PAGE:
Sep 15, 2023 - News

Jenny Holzer National Mall projection shows off Art in Embassies program

A light projection at night on the trees that line the banks of the Potomac River, that says "This is no fantasy It will be achieved by concrete steps."

Jenny Holzer's 2007 light projection on the Potomac. Photo courtesy of Attilio Maranzano

Famed artist Jenny Holzer will light up the National Mall starting Sunday with a massive projection that explores the beauty of democracy throughout the ages.

Why it matters: Holzer is part of 60th-anniversary celebrations for Art in Embassies (AIE), a State Department-run program that uses art to wield soft power worldwide.

What's happening: Holzer's "The People" light projection launches at 6:30pm on the façades of the National Museum of American History, Hirshhorn, and Sculpture Garden — all to the tune of music from "The President's Own" U.S. Marine Band.

  • The projection, composed of thought-provoking quotes, will run from dusk to 11pm through Sept. 21 (all free and open to the public).
  • Next Tuesday, AIE's traveling Democracy Collection stops at the American History Museum with performances and artist panels featuring Hank Willis Thomas, Kal Penn, and Alexis Rockman, among others. The public can register for free artist talks on storytelling and advocacy.
A silver star-shaped artwork hangs on a teal blue wall in a gallery.
Doug Aitken, STAR (broken). Part of AIE's traveling exhibition. Photo courtesy of Amanda Brooks

Catch up quick: First envisioned by the Museum of Modern Art, Art in Embassies was formalized by President Kennedy in 1963 at the height of the Cold War to promote cross-cultural dialogue and subtly represent American values abroad.

  • Today, AIE works with about 2,000 artists a year — plus many more museums, galleries, and cultural centers – to create exhibitions in more than 200 embassies, consulates, and ambassadorial residences in 190 countries worldwide.

How it works: Every newly appointed ambassador has the opportunity to meet with the visual arts office within the State Department to develop ideas and curate exhibitions for their residence — always in "representational spaces" for meetings and entertainment, never private enjoyment.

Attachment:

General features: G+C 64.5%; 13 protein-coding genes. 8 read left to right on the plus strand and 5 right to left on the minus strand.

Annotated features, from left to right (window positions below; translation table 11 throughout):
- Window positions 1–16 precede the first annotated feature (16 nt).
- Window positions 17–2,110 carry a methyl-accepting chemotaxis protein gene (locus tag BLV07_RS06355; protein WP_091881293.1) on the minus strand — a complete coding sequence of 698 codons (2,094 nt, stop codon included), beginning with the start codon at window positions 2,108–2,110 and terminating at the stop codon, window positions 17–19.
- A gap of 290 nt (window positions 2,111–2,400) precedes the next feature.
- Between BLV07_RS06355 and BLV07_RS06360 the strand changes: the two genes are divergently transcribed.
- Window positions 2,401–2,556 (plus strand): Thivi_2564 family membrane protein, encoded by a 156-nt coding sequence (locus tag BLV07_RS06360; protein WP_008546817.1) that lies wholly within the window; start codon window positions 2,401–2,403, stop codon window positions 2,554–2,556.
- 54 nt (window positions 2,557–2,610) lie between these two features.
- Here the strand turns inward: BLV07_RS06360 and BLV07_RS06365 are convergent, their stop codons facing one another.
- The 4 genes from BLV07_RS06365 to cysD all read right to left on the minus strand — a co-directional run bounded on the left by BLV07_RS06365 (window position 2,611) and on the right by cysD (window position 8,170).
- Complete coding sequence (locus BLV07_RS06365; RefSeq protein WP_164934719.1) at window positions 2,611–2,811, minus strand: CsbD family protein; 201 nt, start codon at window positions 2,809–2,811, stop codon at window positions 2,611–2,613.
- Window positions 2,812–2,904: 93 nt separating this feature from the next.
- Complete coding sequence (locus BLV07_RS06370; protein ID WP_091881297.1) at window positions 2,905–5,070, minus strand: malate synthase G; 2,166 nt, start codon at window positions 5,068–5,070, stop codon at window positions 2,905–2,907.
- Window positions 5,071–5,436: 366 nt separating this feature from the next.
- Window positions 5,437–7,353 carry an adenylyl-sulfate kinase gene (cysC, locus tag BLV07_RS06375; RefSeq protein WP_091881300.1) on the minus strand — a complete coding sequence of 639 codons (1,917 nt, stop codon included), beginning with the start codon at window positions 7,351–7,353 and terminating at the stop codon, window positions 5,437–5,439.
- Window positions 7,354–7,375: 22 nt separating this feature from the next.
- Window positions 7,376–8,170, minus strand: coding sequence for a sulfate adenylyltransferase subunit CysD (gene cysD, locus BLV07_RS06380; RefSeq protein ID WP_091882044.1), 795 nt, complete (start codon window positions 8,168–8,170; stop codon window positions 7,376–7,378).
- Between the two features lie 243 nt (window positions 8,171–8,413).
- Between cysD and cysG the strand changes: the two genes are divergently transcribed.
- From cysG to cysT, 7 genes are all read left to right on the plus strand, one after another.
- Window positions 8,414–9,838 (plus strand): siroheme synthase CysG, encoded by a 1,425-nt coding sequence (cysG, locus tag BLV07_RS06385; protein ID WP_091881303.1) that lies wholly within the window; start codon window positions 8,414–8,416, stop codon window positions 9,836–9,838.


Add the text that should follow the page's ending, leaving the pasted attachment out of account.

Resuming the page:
• More than 80% of the art, whether it's from renowned names like Georgia O'Keefe or up-and-coming talents, is loaned to the program for an ambassador's term, typically three to four years (that's long for the art world).

What they're saying: "We take into consideration the local customs and mores and culture," curator Camille Benton tells Axios.

  • "Democracy has been a big theme of this year, but our goal is cultural diplomacy and drawing connections between our culture and that of the host country. The art is there to speak for itself — and it speaks volumes."

Between the lines: Director Megan Beyer tells Axios that AIE is "like the busiest museum in America. There's no other museum that's doing 60 exhibitions every year worldwide with a staff under 20."

  • Plus, they deal with more international conflict than your average gallerists. When Kabul fell to the Taliban, for example, the State Department safely and quietly shipped embassy art home.

Zoom in: Beyer, whose husband is Virginia Rep. Don Beyer, a former ambassador to Switzerland and Liechtenstein in the Obama administration, said they purposely chose landscapes and seascapes for their residence during a time when the Swiss were unhappy about America's environmental policies.

  • "It was just a subtle way to be able to turn the page without telegraphing a family fight but let people know this is what you'll hear at the embassy now."

The bottom line: "Art can make you feel what a diplomat can only try and make you understand," Beyer has said. "There's no better ambassador for freedom than an artist because an artist survives on freedom."


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